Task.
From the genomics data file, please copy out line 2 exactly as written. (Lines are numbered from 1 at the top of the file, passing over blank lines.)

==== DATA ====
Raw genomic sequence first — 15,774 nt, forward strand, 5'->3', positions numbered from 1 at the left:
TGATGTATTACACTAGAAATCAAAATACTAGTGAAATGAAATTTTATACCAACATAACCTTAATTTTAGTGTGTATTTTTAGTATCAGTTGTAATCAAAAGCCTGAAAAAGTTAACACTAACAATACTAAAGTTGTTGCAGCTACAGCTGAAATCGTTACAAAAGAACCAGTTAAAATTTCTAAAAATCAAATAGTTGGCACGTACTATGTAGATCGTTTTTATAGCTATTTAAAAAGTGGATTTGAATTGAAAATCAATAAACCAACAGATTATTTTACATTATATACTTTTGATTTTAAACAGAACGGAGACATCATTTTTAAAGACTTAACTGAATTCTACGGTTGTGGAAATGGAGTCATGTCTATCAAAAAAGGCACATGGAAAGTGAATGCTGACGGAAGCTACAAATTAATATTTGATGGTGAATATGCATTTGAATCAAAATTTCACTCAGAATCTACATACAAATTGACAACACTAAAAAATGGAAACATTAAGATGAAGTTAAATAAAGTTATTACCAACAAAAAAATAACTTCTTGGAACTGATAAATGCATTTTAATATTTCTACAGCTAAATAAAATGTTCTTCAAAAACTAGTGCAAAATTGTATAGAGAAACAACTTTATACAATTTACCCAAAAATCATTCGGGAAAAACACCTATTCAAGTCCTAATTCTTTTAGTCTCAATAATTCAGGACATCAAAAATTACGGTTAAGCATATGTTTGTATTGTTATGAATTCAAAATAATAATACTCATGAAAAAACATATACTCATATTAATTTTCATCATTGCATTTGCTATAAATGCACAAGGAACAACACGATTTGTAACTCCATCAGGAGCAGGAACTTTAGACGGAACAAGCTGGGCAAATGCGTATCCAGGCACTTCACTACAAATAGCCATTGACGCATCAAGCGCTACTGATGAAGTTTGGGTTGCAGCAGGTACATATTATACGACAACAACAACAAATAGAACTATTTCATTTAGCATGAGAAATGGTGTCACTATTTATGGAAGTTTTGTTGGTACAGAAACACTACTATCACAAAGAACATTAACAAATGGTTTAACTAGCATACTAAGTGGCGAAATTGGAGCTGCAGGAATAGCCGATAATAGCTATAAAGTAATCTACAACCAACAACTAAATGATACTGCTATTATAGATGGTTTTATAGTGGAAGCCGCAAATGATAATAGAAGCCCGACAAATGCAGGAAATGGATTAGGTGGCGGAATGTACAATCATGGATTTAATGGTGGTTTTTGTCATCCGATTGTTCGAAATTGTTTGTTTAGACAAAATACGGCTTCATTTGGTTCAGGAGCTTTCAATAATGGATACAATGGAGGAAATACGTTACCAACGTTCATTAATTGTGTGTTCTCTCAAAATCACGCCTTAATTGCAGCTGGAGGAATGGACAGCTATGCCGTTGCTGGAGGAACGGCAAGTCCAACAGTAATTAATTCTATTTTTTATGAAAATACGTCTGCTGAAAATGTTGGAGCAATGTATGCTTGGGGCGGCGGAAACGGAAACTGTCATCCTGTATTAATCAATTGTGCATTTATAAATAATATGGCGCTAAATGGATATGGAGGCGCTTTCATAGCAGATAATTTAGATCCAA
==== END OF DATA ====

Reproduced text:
TGATGTATTACACTAGAAATCAAAATACTAGTGAAATGAAATTTTATACCAACATAACCTTAATTTTAGTGTGTATTTTTAGTATCAGTTGTAATCAAAAGCCTGAAAAAGTTAACACTAACAATACTAAAGTTGTTGCAGCTACAGCTGAAATCGTTACAAAAGAACCAGTTAAAATTTCTAAAAATCAAATAGTTGGCACGTACTATGTAGATCGTTTTTATAGCTATTTAAAAAGTGGATTTGAATTGAAAATCAATAAACCAACAGATTATTTTACATTATATACTTTTGATTTTAAACAGAACGGAGACATCATTTTTAAAGACTTAACTGAATTCTACGGTTGTGGAAATGGAGTCATGTCTATCAAAAAAGGCACATGGAAAGTGAATGCTGACGGAAGCTACAAATTAATATTTGATGGTGAATATGCATTTGAATCAAAATTTCACTCAGAATCTACATACAAATTGACAACACTAAAAAATGGAAACATTAAGATGAAGTTAAATAAAGTTATTACCAACAAAAAAATAACTTCTTGGAACTGATAAATGCATTTTAATATTTCTACAGCTAAATAAAATGTTCTTCAAAAACTAGTGCAAAATTGTATAGAGAAACAACTTTATACAATTTACCCAAAAATCATTCGGGAAAAACACCTATTCAAGTCCTAATTCTTTTAGTCTCAATAATTCAGGACATCAAAAATTACGGTTAAGCATATGTTTGTATTGTTATGAATTCAAAATAATAATACTCATGAAAAAACATATACTCATATTAATTTTCATCATTGCATTTGCTATAAATGCACAAGGAACAACACGATTTGTAACTCCATCAGGAGCAGGAACTTTAGACGGAACAAGCTGGGCAAATGCGTATCCAGGCACTTCACTACAAATAGCCATTGACGCATCAAGCGCTACTGATGAAGTTTGGGTTGCAGCAGGTACATATTATACGACAACAACAACAAATAGAACTATTTCATTTAGCATGAGAAATGGTGTCACTATTTATGGAAGTTTTGTTGGTACAGAAACACTACTATCACAAAGAACATTAACAAATGGTTTAACTAGCATACTAAGTGGCGAAATTGGAGCTGCAGGAATAGCCGATAATAGCTATAAAGTAATCTACAACCAACAACTAAATGATACTGCTATTATAGATGGTTTTATAGTGGAAGCCGCAAATGATAATAGAAGCCCGACAAATGCAGGAAATGGATTAGGTGGCGGAATGTACAATCATGGATTTAATGGTGGTTTTTGTCATCCGATTGTTCGAAATTGTTTGTTTAGACAAAATACGGCTTCATTTGGTTCAGGAGCTTTCAATAATGGATACAATGGAGGAAATACGTTACCAACGTTCATTAATTGTGTGTTCTCTCAAAATCACGCCTTAATTGCAGCTGGAGGAATGGACAGCTATGCCGTTGCTGGAGGAACGGCAAGTCCAACAGTAATTAATTCTATTTTTTATGAAAATACGTCTGCTGAAAATGTTGGAGCAATGTATGCTTGGGGCGGCGGAAACGGAAACTGTCATCCTGTATTAATCAATTGTGCATTTATAAATAATATGGCGCTAAATGGATATGGAGGCGCTTTCATAGCAGATAATTTAGATCCAA